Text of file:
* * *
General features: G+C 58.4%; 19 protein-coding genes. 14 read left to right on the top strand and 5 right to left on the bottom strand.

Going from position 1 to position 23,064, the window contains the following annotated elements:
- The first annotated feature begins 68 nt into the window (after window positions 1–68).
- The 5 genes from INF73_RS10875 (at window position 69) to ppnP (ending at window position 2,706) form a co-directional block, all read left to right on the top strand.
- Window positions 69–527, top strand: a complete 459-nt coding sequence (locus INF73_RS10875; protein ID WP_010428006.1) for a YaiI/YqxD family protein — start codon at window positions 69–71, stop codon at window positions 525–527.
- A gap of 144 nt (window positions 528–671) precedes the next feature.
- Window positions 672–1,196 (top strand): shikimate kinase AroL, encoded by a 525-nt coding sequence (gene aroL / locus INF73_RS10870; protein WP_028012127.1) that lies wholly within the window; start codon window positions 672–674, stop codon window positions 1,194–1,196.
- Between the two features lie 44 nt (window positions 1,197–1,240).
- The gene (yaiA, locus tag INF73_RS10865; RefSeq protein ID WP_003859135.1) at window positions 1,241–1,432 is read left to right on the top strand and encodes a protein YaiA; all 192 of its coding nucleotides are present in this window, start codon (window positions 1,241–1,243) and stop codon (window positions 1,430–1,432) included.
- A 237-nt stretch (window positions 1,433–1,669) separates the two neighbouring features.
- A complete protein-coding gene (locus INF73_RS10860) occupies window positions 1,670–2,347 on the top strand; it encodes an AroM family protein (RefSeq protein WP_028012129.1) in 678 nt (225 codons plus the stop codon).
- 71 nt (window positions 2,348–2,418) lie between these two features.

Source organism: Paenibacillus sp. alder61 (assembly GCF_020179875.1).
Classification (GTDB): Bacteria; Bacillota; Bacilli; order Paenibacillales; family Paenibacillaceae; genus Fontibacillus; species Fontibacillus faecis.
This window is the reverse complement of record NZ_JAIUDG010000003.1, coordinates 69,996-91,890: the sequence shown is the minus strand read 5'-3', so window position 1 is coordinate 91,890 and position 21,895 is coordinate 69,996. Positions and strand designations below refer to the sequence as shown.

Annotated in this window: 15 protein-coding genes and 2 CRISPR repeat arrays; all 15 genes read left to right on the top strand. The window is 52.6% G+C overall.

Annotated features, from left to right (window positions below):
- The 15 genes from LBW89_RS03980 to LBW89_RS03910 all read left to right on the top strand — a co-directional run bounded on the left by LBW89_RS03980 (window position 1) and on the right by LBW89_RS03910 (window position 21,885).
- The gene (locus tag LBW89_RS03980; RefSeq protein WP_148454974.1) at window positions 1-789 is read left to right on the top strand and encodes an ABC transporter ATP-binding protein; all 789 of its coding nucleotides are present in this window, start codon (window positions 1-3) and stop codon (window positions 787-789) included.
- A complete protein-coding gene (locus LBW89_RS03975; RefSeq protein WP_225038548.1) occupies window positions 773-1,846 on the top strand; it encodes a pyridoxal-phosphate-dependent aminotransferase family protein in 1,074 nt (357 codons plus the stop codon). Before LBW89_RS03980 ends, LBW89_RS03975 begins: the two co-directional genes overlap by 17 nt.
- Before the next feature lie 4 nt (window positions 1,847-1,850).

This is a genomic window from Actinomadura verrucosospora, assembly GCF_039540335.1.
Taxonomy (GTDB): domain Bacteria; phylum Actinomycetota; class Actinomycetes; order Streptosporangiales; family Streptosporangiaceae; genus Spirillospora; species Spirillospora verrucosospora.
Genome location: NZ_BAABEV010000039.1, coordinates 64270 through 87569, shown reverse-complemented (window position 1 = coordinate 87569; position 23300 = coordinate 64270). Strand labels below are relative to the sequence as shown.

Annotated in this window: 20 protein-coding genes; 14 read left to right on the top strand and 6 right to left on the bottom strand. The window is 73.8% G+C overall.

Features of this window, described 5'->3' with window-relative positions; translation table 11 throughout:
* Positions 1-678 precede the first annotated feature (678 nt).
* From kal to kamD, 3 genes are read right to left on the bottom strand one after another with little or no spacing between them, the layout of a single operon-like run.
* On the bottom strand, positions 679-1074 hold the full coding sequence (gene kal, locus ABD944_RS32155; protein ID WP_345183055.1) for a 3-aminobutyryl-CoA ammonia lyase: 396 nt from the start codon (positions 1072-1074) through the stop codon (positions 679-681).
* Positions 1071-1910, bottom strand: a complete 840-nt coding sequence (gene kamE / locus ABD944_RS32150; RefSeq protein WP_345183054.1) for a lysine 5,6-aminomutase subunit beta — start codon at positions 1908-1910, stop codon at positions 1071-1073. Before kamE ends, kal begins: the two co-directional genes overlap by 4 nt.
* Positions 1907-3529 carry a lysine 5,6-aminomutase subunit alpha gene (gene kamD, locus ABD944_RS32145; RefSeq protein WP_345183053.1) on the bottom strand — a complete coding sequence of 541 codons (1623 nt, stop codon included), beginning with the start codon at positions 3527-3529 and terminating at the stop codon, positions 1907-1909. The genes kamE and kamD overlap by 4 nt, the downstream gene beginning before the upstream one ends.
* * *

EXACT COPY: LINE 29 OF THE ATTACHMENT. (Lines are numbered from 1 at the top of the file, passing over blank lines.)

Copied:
* On the bottom strand, positions 679-1074 hold the full coding sequence (gene kal, locus ABD944_RS32155; protein ID WP_345183055.1) for a 3-aminobutyryl-CoA ammonia lyase: 396 nt from the start codon (positions 1072-1074) through the stop codon (positions 679-681).